City by-law manager Ron Bourret.
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The city shouldn't limit the amount of pets a person can have administration says.
Along with an overview of Animal Services, an information-only report to city council Monday night highlighted problems cities with pet limits have. Administration found that the law is arbitrary, hurts rescue shelters and is difficult to enforce. City by-law manager Ron Bourret said it also hurts those people who keep multiple pets with no issues. It's unfair to target everyone.
"Why should they be impacted?" he said.
In most cases where problems arise, Bourret said there are underlying mental health factors. It's one of the reasons the city now has a hoarding committee, which includes social workers and emergency services officials, to help.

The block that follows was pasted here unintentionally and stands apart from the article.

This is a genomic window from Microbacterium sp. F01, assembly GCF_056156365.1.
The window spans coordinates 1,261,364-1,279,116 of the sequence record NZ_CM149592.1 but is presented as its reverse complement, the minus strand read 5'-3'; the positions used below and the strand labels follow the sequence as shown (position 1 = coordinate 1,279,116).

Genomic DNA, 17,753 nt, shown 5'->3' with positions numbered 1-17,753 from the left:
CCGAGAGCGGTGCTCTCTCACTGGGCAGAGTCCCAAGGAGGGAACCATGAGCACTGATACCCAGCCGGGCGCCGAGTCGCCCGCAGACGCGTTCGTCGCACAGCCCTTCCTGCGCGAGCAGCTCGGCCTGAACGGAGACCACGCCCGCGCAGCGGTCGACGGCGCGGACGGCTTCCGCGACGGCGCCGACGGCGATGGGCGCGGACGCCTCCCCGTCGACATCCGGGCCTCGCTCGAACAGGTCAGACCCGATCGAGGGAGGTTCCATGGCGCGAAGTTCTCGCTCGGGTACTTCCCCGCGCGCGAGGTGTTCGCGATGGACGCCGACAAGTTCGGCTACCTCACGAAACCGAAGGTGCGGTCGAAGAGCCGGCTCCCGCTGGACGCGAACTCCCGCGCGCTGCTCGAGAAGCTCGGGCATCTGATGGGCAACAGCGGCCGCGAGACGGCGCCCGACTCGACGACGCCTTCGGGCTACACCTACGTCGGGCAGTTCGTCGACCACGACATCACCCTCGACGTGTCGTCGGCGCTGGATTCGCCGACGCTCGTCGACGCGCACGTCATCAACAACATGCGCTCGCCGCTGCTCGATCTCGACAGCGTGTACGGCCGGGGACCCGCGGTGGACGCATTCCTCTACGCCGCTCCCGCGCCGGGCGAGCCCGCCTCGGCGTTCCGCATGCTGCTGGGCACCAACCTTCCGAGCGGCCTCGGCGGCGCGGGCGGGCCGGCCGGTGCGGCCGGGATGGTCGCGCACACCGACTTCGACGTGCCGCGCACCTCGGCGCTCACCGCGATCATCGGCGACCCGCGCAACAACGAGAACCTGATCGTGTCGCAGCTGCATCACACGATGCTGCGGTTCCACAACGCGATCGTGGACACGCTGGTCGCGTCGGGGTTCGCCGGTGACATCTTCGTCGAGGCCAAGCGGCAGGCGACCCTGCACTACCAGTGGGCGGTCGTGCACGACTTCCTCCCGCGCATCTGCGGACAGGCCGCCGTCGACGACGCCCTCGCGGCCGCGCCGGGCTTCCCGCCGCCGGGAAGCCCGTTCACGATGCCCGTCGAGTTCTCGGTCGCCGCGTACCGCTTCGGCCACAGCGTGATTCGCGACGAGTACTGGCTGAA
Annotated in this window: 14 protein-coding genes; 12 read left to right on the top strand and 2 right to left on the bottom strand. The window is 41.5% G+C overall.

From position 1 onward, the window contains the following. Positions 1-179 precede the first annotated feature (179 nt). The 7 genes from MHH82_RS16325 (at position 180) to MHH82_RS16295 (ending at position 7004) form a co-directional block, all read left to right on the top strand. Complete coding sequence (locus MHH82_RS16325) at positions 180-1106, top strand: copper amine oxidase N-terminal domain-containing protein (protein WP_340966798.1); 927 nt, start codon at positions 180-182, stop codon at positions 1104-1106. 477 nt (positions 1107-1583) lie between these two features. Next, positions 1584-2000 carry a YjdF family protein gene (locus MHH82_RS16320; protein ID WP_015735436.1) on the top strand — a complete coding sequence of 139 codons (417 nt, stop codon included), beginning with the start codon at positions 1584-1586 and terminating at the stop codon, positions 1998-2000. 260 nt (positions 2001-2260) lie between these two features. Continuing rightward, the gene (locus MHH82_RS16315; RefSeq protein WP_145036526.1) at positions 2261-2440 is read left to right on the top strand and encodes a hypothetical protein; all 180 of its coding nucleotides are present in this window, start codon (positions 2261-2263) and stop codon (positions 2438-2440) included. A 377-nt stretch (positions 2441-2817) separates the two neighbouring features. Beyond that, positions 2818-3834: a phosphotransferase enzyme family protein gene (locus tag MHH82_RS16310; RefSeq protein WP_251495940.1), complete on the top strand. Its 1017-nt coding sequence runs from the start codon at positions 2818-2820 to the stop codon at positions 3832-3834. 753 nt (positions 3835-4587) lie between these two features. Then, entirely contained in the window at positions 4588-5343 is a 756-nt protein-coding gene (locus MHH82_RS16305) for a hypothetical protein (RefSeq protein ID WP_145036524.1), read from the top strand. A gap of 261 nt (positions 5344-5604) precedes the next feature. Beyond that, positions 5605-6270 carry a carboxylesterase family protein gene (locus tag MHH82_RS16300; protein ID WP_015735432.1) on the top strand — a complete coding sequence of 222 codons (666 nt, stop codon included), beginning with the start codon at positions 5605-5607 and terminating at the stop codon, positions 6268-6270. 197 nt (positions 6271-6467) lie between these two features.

"Let's deal with the sick people," he said.
Bourret said the city will start with humane care issues, of which there were 11 cases last year. According to the report, of the 2,782 calls to Animal Services last year nearly 800 were for confined animals.
City council also heard that administration is looking to hand out $250 fines for people caught smoking in prohibited areas like the hospital property, beaches and playgrounds. While mainly complaint driven, by-law enforcement officers would be able to ticket people when caught.
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